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Lisa Christen

© 2001

Action Research

Publishing in the Elementary Schools: Creating A Real Audience for Elementary School Writers

A few years ago, the sister of a friend of mine was preparing to move to another state. At that time, she was a teacher in the Orono district. I went to her school and she generously shared things she wouldn't be using any longer as well as a lot of her great ideas. While I was there, she showed me the school's publishing center. I was in awe, and I made a mental note to myself to try to start a publishing center at my school some day. In the spring of the year 2000, I contacted the Schumann Elementary School and asked if I could come and see their publishing center again. I recruited a wonderful volunteer from our school and we made the forty-minute drive to and see how the publishing center was run. This past year, I piloted the publishing center in my classroom. In May, I approached the Parent Teacher Organization at my school, M.W. Savage Elementary. I presented a plan to start the "Whale Tale Publishing Center." My plan was accepted, on the condition I would help get the publishing center up and running. I agreed. My response immediately created a deepened interest in the area of publishing centers.

I know students love to have their stories published, they love to share their stories with others, and they love to read stories their friends have written. By starting the "Whale Tale Publishing Center," my goal is to have each student in the building publish a book through the publishing center this year. I would like to know what children feel some of the benefits of having their books published are and why publishing is important to them. I would also like to find out if it is possible to get 100% participation in the publishing center from all the students in our school.

Annotated Bibliography:
Simic, Marjorie. "Publishing Children's Writing." ERIC Digest US; Indiana, 1993-00-00.
The importance of having an audience to write for and having a supportive environment to encourage their reading and writing is discussed in this article. It also acknowledges the importance of an author chair or sharing the finished piece.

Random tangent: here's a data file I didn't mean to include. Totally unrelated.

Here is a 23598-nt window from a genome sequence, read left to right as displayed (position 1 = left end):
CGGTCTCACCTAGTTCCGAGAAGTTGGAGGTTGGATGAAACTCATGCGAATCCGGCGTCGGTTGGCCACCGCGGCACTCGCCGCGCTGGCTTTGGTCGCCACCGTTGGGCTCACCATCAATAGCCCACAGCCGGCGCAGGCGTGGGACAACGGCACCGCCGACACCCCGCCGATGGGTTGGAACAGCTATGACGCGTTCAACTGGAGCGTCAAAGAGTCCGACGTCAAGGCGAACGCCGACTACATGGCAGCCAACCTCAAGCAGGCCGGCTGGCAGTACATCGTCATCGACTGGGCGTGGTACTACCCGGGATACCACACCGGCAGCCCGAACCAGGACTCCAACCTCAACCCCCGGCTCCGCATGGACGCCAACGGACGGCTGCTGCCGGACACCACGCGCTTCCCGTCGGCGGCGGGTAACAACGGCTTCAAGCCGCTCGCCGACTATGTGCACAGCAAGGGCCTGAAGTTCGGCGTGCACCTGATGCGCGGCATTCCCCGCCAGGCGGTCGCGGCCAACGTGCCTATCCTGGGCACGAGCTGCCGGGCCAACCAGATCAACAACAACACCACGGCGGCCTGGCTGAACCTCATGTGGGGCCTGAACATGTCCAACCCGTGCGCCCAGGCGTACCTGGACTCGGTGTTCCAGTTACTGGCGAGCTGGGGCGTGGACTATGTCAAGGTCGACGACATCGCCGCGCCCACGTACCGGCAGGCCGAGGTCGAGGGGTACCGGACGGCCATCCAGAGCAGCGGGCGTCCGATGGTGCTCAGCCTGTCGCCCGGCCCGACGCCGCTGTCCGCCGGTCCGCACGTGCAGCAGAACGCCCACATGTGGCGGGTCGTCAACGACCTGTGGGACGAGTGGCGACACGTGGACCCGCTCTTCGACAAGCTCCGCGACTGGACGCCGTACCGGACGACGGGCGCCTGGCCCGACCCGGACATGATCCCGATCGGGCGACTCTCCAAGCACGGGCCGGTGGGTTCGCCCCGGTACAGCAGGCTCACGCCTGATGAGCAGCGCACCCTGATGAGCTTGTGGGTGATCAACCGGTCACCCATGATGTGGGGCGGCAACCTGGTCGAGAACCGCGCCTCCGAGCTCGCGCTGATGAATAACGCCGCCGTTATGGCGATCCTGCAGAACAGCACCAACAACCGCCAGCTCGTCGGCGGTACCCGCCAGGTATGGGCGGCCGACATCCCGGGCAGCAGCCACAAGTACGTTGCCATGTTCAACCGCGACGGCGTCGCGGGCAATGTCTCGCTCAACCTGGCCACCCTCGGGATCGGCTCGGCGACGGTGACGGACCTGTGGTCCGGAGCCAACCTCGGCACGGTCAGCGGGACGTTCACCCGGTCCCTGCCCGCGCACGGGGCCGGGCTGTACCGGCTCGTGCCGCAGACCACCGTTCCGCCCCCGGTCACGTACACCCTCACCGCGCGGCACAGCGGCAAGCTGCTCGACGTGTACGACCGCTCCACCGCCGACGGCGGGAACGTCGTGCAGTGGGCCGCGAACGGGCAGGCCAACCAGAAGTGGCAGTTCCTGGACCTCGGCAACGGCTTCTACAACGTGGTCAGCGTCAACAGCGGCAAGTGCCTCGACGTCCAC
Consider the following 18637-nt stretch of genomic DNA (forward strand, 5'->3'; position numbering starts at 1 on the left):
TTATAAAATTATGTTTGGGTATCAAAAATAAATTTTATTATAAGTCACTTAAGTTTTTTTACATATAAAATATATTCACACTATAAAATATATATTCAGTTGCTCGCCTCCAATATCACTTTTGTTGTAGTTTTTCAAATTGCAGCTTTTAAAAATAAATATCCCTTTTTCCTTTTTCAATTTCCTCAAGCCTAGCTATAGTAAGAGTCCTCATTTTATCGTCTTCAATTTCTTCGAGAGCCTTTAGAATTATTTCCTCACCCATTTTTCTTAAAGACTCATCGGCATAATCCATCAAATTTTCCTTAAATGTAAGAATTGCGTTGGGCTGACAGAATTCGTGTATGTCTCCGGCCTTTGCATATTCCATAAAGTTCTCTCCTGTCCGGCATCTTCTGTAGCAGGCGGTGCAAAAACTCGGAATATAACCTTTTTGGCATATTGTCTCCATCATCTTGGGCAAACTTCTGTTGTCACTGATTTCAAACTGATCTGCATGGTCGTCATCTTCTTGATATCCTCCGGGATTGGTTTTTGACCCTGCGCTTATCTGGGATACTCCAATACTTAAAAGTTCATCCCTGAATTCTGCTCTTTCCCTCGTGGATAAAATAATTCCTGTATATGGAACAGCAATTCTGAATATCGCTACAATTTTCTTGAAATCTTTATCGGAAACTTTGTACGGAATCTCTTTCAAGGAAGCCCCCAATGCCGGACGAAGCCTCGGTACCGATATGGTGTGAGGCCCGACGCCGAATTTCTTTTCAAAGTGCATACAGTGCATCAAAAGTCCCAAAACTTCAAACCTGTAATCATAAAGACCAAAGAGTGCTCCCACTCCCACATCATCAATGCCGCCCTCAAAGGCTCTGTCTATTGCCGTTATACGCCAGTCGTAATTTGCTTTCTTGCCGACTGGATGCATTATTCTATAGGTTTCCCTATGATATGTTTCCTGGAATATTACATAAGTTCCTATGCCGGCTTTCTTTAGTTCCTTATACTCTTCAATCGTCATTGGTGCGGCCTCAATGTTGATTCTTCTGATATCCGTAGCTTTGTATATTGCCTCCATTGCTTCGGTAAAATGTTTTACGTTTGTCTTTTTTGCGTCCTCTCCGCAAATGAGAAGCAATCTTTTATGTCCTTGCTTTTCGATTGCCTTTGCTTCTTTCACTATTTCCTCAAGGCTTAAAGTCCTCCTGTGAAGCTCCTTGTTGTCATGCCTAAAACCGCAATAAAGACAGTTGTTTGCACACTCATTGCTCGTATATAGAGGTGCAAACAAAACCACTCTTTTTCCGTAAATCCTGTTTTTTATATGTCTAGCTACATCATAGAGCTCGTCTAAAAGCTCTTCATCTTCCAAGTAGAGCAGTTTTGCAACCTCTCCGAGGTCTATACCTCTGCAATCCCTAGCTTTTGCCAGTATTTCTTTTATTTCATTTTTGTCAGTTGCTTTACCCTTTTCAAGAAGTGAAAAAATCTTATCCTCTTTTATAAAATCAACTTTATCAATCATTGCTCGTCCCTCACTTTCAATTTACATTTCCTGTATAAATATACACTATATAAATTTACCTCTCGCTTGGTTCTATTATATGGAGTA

"How many of these bestsellers have you read?" Instructor Nov./Dec. 1981: 72.
The article discussed the importance of a school publishing center. The publishing center motivates kids to write across the curriculum.

Gold, Lillian. The Elementary School Publishing Center. Bloomington, Indiana, 1989.
This is a great source for gaining information on starting a publishing center.

Szelicki, Lisa. Schumann Elementary, Orono Public Schools, Orono MN.

My plan for 2001-2002
Objective: The goal in the first year of operation is to have each child in the school publish at least one book through Whale Tale Publishing Center. As a published author, each child will experience the reward of seeing their idea go from a thought to a finished book. The students will grow in self-esteem, be acknowledged for their hard work and take pride in their book as the tradition of story telling lives on.

Plan: I plan to have a videotape created that instructs volunteers how to bind the books. I will have this available to the volunteers so they can watch it when it is convenient for them.

In the fall, teachers will be trained on how the books are hand stitched and published in the publishing center.

It is intended that the publishing center will eventually be entirely run by volunteers. It will be important that volunteers be trained to make their experience positive.